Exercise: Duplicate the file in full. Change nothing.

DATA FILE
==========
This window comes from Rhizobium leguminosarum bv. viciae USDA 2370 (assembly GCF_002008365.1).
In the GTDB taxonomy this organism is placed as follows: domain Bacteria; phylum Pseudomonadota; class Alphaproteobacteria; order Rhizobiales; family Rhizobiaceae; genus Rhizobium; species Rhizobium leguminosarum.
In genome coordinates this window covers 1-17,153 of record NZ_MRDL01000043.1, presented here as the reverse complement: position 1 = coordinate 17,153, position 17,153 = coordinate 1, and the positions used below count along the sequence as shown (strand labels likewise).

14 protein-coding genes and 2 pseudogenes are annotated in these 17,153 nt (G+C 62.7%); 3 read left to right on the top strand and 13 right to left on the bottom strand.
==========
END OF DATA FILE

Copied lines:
This window comes from Rhizobium leguminosarum bv. viciae USDA 2370 (assembly GCF_002008365.1).
In the GTDB taxonomy this organism is placed as follows: domain Bacteria; phylum Pseudomonadota; class Alphaproteobacteria; order Rhizobiales; family Rhizobiaceae; genus Rhizobium; species Rhizobium leguminosarum.
In genome coordinates this window covers 1-17,153 of record NZ_MRDL01000043.1, presented here as the reverse complement: position 1 = coordinate 17,153, position 17,153 = coordinate 1, and the positions used below count along the sequence as shown (strand labels likewise).

14 protein-coding genes and 2 pseudogenes are annotated in these 17,153 nt (G+C 62.7%); 3 read left to right on the top strand and 13 right to left on the bottom strand.